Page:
Figure 1 compares the capability of such hypothetical 50-m SD telescope (see, e.g. Bertoldi2018 (); deBreuck2018 (); Hargrave2018 (); Klaassen2018 (); Mroczkowski2018 ()) with that of the ACA and ALMA arrays in mapping large-scale emission from the cold CGM at . The input image is drawn from the state-of-the-art SIMBA cosmological simulations with a volume (Dave+19, ). We selected a star-forming () disk galaxy with stellar mass , and total CGM gas mass . The equilibrium molecular line luminosities are calculated simultaneously by employing the thermal-chemical-radiative equilibrium code DESPOTIC (Krumholz14, ). We then projected the particle information onto a uniform 1024 grid, and calculated the line-of-sight velocity-integrated intensities. The latter have been re-normalised to 1 Jy km s, since our purpose is to compare how much flux density is recovered by the different facilities in  hours. As shown in Fig. 1, the molecular line flux is spread across a large projected area of , corresponding to 80 kpc at , which is not recovered by the interferometers. Clearly, for such low-z galaxies, ALMA and ACA are not optimised to probe the CGM because of (i) their small beam (even in the most compact configuration) which requires large mosaic observations to probe the full source extent (implying a lower integration time per pointing), and of the (ii) spatial scale filtering of large-scale emission, which affects even mosaic observations. The best results are obtained with the 50-m SD antenna, which we have conservatively assumed to be equipped with a single-pixel ALMA detector (but technology advancements will soon deliver much more sensitive multi-pixel detectors hence significantly shortening the SD observing time, (Mroczkowski2018, )).

Of course, the most important factor to consider for ALMA vs a 50-m SD in the Atacama desert is their complementarity: on the one hand, as shown by Fig. 1, ALMA will never access scales large enough to constrain the full extent - and mass - of the CGM - for this, single dish mapping is required. On the other hand, a 50-m SD will be limited to spatial resolution at 850 GHz. Only joint SD and ALMA mapping can thus provide a complete view of the CGM over a broad range of spatial scales and cosmic times.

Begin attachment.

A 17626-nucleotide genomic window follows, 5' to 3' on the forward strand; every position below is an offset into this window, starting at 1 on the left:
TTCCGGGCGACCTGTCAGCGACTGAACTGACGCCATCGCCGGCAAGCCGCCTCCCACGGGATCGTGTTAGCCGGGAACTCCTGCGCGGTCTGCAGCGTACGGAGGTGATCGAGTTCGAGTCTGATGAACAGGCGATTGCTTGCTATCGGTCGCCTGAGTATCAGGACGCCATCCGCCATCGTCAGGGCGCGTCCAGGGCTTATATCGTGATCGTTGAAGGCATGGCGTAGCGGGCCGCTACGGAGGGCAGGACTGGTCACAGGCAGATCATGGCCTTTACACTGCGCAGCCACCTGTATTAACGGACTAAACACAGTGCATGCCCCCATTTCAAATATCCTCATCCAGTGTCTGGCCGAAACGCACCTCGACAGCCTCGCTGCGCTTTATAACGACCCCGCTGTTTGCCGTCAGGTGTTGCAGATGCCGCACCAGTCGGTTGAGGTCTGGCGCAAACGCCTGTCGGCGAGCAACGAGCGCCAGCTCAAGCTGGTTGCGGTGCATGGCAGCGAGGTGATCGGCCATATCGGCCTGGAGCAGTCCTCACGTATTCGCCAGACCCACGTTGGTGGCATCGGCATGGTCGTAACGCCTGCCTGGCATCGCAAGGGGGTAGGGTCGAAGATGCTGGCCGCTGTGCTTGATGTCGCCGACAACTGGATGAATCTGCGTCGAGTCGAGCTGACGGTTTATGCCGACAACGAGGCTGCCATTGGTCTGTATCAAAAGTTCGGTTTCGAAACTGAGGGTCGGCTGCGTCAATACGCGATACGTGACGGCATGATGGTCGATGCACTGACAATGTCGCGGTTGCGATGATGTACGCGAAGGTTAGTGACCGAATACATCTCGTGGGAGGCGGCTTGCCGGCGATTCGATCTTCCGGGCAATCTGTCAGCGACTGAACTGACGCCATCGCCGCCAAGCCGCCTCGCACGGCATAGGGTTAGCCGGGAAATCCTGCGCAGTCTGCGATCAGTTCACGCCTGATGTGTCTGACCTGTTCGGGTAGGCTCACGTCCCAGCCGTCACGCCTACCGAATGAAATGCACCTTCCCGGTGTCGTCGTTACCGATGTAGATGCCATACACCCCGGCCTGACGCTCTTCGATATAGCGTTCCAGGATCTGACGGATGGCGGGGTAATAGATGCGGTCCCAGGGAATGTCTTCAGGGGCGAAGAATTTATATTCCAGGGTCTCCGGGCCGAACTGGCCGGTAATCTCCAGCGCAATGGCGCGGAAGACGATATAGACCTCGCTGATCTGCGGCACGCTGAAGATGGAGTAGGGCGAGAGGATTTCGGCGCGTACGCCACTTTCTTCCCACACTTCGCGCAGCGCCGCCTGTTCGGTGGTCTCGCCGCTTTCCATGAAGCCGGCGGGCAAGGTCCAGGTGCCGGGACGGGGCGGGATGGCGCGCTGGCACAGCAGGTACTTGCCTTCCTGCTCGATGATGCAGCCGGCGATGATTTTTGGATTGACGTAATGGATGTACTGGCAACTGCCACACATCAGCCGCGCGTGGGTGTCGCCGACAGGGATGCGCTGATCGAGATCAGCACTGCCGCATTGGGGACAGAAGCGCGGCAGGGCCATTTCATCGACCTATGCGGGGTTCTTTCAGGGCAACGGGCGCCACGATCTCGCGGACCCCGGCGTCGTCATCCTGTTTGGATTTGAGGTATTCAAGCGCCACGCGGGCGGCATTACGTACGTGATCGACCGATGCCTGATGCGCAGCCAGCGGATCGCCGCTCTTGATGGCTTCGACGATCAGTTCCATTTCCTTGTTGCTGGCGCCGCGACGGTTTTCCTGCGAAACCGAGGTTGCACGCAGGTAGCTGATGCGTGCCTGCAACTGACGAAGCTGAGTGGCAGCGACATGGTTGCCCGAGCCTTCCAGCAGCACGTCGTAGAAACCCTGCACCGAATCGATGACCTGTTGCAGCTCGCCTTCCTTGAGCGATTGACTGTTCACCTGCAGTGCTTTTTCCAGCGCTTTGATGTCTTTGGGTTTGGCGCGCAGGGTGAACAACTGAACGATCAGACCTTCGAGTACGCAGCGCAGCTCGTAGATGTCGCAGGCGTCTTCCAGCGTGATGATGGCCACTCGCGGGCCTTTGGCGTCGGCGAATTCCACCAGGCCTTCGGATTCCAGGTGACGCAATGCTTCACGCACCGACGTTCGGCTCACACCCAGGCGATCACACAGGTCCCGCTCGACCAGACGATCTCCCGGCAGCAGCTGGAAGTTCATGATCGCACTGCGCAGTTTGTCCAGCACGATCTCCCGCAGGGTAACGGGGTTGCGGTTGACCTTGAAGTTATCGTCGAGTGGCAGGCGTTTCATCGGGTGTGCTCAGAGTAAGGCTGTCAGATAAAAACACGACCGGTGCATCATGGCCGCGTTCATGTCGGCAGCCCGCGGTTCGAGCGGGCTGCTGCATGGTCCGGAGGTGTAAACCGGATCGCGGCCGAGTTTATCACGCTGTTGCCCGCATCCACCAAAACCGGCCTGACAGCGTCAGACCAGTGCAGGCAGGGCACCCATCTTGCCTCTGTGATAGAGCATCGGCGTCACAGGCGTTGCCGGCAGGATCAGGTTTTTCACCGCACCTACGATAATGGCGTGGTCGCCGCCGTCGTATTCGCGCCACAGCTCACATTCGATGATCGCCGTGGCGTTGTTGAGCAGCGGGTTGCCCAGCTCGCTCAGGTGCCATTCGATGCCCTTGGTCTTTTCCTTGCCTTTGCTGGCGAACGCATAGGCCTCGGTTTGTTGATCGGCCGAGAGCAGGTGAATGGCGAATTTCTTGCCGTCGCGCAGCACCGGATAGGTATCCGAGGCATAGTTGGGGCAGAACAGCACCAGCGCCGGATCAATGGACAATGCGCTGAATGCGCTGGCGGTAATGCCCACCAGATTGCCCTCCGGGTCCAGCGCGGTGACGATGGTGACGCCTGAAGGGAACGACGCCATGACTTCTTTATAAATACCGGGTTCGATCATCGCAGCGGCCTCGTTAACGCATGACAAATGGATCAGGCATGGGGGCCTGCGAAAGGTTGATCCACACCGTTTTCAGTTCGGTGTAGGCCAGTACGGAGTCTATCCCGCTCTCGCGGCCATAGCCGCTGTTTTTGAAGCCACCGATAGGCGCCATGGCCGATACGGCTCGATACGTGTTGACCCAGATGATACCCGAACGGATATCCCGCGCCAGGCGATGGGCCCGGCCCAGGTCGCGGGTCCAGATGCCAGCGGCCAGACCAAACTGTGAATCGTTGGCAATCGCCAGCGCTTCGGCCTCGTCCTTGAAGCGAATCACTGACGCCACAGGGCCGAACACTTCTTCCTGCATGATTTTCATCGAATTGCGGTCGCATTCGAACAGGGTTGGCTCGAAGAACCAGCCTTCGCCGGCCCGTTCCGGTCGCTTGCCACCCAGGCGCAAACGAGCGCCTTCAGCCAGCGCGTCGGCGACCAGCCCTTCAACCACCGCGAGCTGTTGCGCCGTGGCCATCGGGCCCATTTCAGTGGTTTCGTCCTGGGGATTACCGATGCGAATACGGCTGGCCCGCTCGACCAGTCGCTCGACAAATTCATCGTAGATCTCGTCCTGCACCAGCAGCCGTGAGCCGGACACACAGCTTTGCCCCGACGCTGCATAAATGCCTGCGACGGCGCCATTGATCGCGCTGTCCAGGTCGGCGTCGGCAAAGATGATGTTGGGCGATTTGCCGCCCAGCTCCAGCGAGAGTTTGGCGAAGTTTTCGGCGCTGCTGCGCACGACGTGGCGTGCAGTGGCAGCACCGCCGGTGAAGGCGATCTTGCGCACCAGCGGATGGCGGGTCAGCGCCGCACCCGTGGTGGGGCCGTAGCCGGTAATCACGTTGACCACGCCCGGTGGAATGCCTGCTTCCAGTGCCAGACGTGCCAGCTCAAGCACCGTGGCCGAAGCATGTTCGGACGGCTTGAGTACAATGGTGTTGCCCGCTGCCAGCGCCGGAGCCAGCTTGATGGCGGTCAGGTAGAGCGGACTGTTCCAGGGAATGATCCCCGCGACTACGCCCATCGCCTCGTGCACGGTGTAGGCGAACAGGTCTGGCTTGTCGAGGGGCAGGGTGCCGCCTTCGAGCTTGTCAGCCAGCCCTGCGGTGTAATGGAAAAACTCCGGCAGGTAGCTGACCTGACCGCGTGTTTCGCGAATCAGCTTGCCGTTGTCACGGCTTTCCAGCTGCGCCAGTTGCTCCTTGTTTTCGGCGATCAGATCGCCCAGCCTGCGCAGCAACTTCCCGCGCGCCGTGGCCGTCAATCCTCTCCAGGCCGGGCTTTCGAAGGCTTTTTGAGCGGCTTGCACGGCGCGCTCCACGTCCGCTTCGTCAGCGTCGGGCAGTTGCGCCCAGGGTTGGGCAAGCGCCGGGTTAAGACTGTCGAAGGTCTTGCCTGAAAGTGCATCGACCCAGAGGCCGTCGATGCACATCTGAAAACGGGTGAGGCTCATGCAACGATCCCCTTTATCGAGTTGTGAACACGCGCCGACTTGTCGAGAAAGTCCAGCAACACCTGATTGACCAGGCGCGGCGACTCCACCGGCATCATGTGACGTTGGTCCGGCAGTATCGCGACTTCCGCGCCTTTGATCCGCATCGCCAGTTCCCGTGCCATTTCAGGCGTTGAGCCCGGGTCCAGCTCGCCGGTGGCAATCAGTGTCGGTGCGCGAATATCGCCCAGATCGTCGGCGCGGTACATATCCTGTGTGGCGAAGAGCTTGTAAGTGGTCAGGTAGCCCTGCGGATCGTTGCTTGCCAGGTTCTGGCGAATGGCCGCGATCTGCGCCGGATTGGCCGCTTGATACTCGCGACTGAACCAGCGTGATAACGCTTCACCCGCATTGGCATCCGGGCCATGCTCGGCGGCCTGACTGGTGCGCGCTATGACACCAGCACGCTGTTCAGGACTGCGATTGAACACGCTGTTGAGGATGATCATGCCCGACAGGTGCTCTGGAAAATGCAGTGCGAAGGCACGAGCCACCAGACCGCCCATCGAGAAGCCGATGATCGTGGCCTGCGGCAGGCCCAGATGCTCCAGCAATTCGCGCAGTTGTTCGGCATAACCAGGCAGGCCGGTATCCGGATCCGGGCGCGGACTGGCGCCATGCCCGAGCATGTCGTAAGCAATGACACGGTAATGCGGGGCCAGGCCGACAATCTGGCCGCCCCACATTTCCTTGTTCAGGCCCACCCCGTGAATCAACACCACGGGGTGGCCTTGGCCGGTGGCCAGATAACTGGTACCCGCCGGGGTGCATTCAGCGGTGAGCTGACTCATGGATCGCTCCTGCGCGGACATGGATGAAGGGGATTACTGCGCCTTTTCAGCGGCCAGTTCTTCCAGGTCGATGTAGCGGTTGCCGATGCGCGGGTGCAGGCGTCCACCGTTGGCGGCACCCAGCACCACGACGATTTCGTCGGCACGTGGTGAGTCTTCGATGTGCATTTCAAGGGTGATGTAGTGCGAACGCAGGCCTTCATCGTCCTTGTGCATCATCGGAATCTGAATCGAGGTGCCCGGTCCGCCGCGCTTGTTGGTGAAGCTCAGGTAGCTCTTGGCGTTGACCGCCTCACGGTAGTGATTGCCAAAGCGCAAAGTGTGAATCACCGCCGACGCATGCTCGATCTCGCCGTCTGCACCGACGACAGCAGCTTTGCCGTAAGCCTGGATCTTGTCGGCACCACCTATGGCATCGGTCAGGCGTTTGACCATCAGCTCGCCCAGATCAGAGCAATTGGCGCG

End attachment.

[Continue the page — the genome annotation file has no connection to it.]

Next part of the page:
Figure 1: The expected molecular CGM of a star forming galaxy at as seen by different (sub-)mm facilities in 10 hours of integration. The observing frequency corresponds to the CO(3-2) line (Band 7). Panel (a) shows the input image (details in main text). Panels (b-d) show CASA simulations corresponding to: (b) an on-the-fly map obtained with a 50-m SD telescope equipped with a single ALMA detector; (c) a mosaic map obtained with the ACA 7-m array; (d) a 576 pointings-mosaic map obtained with the ALMA 12-m array in compact configuration.

Synergies with astronomical facilities planned beyond 2030s:
Capabilities to map low surface brightness Hi 21cm emission from galaxies up to high-z, realised by (near-)future projects including the SKA (SKA, ) and the ngVLA (ngVLA, ), will be highly complementary to the (sub-)mm-based studies of the denser CGM described here. However, until the full development of the SKA, FIR tracers of Hi gas such as the [C ii] line will remain the only way to probe such phase at . Promising avenues to detect the CGM at will be through [Cii] line intensity mapping surveys, to be carried out, e.g., with CCAT-prime ((Stacey+18, ), see also Kovetz et al. A2020 WP), TIME (Crites+17, ), or CONCERTO (Lagache+18, ). These experiments will detect [C ii] both from the host and from the diffuse CGM, without resolving individual structures, hence requiring higher-resolution follow ups. The CGM is also one of the main science goals of Athena (2030s), which will trace the warm/hot phase, of the Simons Observatory (SimonsObs, ) and CMB-S4 (CMB_S4, ) (2020s), which will utilize the thermal and kinematic SZ effects to probe ionized gas, and of LUVOIR (2030s), which will detect the CGM in absorption in the UV band.